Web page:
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Not only is my seventh grader using this phrase, but her teachers are as well.

I suppose it means I totally agree with you and you totally agree with me but it sounds like there is a subtle Is that okay? at the end with the right part.

What do you think?

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next time you hear this, say "Word" :D –  roman m Oct 21 '10 at 22:30

8 Answers 8

I would perseive it as

"I know it, did you hear me?"

"Stop telling this to me, it unnecessarily bothers me because I already know it"

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I think you're dead wrong with this interpretation. In my experience, the intention of the phrase isn't to shut down conversation like that, but to show empathy with the speaker. –  ghoppe Mar 23 at 16:45

I visited because I'm using the phrase myself and have been doing so for about a year. I moved to NYC about three years ago, and I'm wondering where this particular phrase came from in my vocabulary. I really like it. For me, it does indicate collusion ("I know") and a request that the collusion be validated ("right?"). However, I believe the expectation of validation is already implied because the rising action of "right?" is generally very subtle and casual on my part. I'm expecting the person to already validate my attempt at collusion.

The phrase also seems chummy, a way of saying in shorthand, "I agree with you completely and therefore we are kindred spirits." I usually say it almost as a bestowal of praise upon the other person, as if to say, "What a wonderful person I have found who validates my existence so completely with their similar thoughts on things that I had not expected people to think similarly about. What a pleasant surprise!" Anyway, those are just my thoughts. It probably did become abundant because of television, but it definitely seeems like something that would arise in either the Midwest, Deep South, or California (all of which I have ties to) because of a need in those areas to validate community over individuality and that I would feel more compelled to use in the Northeast, where I might feel isolated and want to frequently make references to ways that I might bond or fit in with others in my community.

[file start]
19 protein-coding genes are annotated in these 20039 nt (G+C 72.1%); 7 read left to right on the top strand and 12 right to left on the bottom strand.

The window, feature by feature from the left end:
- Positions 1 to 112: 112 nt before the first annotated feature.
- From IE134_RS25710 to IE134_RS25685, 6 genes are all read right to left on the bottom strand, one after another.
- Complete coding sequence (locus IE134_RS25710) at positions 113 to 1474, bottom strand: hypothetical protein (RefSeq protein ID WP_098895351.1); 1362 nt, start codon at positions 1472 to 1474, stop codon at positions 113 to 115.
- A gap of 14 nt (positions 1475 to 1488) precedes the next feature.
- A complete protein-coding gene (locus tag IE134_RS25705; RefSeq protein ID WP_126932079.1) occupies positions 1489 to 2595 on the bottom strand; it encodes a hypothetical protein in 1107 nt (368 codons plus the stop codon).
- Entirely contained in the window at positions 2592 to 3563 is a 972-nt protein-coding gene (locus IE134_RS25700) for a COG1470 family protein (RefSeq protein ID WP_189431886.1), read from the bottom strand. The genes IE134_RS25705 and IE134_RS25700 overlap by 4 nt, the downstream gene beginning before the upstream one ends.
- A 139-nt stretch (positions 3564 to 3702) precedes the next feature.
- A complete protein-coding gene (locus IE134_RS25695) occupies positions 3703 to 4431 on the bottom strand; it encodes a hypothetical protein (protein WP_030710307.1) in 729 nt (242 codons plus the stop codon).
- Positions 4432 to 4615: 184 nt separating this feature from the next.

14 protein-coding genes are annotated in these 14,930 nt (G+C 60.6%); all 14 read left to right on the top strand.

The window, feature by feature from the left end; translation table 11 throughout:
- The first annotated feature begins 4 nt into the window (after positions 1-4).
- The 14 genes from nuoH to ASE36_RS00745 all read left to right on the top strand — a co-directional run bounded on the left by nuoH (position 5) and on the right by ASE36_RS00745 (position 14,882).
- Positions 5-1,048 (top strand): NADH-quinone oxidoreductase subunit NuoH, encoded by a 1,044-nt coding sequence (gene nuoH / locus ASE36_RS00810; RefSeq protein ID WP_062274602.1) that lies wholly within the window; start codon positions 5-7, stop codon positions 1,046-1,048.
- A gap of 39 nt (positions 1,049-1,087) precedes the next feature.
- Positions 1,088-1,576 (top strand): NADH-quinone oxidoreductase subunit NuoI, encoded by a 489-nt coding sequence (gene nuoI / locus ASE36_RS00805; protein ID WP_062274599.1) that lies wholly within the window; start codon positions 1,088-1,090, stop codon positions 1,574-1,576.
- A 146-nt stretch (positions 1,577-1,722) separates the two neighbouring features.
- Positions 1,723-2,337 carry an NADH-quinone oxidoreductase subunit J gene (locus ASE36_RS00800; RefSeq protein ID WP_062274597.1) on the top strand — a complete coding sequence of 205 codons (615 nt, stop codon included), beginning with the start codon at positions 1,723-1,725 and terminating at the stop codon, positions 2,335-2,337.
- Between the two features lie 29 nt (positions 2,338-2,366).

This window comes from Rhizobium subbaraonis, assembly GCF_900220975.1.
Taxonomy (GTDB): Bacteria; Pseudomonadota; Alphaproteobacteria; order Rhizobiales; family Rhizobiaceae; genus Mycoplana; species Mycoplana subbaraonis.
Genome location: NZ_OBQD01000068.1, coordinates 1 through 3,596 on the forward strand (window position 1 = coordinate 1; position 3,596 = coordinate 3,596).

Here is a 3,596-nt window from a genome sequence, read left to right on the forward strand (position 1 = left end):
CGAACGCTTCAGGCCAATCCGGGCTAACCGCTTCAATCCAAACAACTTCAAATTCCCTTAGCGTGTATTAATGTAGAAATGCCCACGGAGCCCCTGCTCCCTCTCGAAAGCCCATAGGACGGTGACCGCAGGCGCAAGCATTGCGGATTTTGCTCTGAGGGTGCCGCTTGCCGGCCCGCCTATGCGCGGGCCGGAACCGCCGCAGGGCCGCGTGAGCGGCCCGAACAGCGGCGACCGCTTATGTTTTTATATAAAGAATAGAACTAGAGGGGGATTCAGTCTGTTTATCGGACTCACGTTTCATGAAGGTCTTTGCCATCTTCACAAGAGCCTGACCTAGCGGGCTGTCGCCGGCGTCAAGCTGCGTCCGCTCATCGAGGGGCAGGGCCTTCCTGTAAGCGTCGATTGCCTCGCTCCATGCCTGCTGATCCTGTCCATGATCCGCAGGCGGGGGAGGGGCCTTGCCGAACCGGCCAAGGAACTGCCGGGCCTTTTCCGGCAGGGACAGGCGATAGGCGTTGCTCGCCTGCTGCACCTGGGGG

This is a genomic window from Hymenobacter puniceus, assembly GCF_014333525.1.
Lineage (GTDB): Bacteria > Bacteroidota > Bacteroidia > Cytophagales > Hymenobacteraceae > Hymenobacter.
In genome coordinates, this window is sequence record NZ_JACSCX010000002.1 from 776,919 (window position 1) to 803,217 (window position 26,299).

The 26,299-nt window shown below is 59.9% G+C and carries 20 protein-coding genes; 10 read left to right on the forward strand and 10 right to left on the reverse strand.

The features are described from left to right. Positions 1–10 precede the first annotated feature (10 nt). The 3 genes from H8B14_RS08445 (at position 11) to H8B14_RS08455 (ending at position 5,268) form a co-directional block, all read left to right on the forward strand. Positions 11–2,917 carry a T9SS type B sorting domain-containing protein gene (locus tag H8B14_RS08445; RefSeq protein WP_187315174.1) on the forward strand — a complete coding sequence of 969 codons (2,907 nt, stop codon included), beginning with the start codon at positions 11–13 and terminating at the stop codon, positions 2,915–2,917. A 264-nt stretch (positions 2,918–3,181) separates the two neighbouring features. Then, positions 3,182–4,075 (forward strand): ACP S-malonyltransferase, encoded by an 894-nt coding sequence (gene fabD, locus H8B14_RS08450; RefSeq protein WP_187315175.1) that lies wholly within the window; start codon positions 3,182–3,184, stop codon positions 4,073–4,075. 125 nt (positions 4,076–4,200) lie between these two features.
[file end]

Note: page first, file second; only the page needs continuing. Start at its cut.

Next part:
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About 20 years ago there was an idiom that I observed that people used for agreement with a statement. "I know that's right!" with particular emphasis on "that's". I wonder if what you're asking about is a combination of a shortening of that with the fairly recent tendency among some to make every statement sound like a question (with a rising pitch) as if the speaker lacks confidence in what they're saying.

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@kiamlaluno: There's no point in converting text in quotes to italicised text. If you do find it necessary for some reason, please skip my postings. –  Dennis Williamson Sep 6 '10 at 21:31
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As a sometime user of this phrase, I don't think it's a shortening of the longer "I know that's right." In fact, I would say @altie has the most succinct description :) –  morganpdx Jan 13 '11 at 22:42

It seems to me that "right?" is a way of creating a bond between the two people talking. I usually hear it in the context of sharing some fact that you wouldn't tell someone to his/her face, e.g. "How does she even live with herself?" from Atomix's example. It's like saying, "Right? We share this idea and therefore we are similar and should be friends."

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Emphatic agreement in a youthful, maybe feminine register.

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Concur with youthful, disagree with feminine - I've heard both young men and young women use it. ' –  Mark Beadles Nov 5 '12 at 16:39

I would say that it doesn't signify is that okay? so much as tell me more.

It also suggests empathy in addition to agreement. To me, it seems roughly equivalent to I totally agree with you, you know? In addition to sharing the opinion, it also subtly connotes that both parties arrived at the same conclusion, possibly in the same way.

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I agree with @Warrior Bob, the "right" connotes a subtle agreement, along the lines of "don't you hate it when that happens?" However, there'a a lot of room for interpretation in this, and I look forward to seeing what others say. –  Neil Fein Sep 3 '10 at 16:51

I think it doesn't mean anything, it's just become an expression, because young people seem to enjoy talking in "code".

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Sure, it may not be literal, but what does that code mean? –  Mitch Mar 23 at 16:11

Slightly OT, but it reminds me of the similar (but not identical) Canadian English phrase:

That's cool, eh?

It's a sentence softener... and a way to get general acceptance from the person you are speaking with.

Anyway, best described with an example:

girl 1: That's girl's outfit is SO ugly!

girl 2: OMG, how does she even live with herself?

girl 1: I know, right? She is SOooo uncool.

"I know" can be a strong statement, so adding the question "right?" is a way of getting general acceptance from the other person.

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+1: As soon as I read the question I thought of "eh?" –  rownage Jan 13 '11 at 21:00

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